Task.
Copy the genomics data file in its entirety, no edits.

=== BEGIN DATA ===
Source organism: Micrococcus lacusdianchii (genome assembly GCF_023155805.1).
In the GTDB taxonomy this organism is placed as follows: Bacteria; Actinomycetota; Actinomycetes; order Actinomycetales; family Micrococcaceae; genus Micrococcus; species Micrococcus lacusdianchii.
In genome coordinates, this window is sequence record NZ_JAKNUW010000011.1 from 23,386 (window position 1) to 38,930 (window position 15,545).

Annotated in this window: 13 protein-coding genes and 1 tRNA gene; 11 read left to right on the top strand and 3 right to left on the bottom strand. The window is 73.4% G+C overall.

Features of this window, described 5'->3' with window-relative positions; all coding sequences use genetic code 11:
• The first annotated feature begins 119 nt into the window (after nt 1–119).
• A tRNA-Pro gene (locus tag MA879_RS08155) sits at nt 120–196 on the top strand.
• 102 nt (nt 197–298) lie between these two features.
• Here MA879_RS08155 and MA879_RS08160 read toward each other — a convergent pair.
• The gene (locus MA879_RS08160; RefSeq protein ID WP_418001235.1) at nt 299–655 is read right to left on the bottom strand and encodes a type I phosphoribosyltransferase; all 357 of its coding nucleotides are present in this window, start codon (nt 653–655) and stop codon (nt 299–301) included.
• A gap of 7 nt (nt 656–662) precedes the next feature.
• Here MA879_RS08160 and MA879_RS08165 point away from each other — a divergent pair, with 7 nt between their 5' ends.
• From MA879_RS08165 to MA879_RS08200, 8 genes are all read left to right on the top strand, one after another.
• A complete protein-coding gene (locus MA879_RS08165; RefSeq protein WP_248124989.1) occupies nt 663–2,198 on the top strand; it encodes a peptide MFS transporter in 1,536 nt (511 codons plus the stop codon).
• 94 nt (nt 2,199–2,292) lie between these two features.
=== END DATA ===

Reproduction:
Source organism: Micrococcus lacusdianchii (genome assembly GCF_023155805.1).
In the GTDB taxonomy this organism is placed as follows: Bacteria; Actinomycetota; Actinomycetes; order Actinomycetales; family Micrococcaceae; genus Micrococcus; species Micrococcus lacusdianchii.
In genome coordinates, this window is sequence record NZ_JAKNUW010000011.1 from 23,386 (window position 1) to 38,930 (window position 15,545).

Annotated in this window: 13 protein-coding genes and 1 tRNA gene; 11 read left to right on the top strand and 3 right to left on the bottom strand. The window is 73.4% G+C overall.

Features of this window, described 5'->3' with window-relative positions; all coding sequences use genetic code 11:
• The first annotated feature begins 119 nt into the window (after nt 1–119).
• A tRNA-Pro gene (locus tag MA879_RS08155) sits at nt 120–196 on the top strand.
• 102 nt (nt 197–298) lie between these two features.
• Here MA879_RS08155 and MA879_RS08160 read toward each other — a convergent pair.
• The gene (locus MA879_RS08160; RefSeq protein ID WP_418001235.1) at nt 299–655 is read right to left on the bottom strand and encodes a type I phosphoribosyltransferase; all 357 of its coding nucleotides are present in this window, start codon (nt 653–655) and stop codon (nt 299–301) included.
• A gap of 7 nt (nt 656–662) precedes the next feature.
• Here MA879_RS08160 and MA879_RS08165 point away from each other — a divergent pair, with 7 nt between their 5' ends.
• From MA879_RS08165 to MA879_RS08200, 8 genes are all read left to right on the top strand, one after another.
• A complete protein-coding gene (locus MA879_RS08165; RefSeq protein WP_248124989.1) occupies nt 663–2,198 on the top strand; it encodes a peptide MFS transporter in 1,536 nt (511 codons plus the stop codon).
• 94 nt (nt 2,199–2,292) lie between these two features.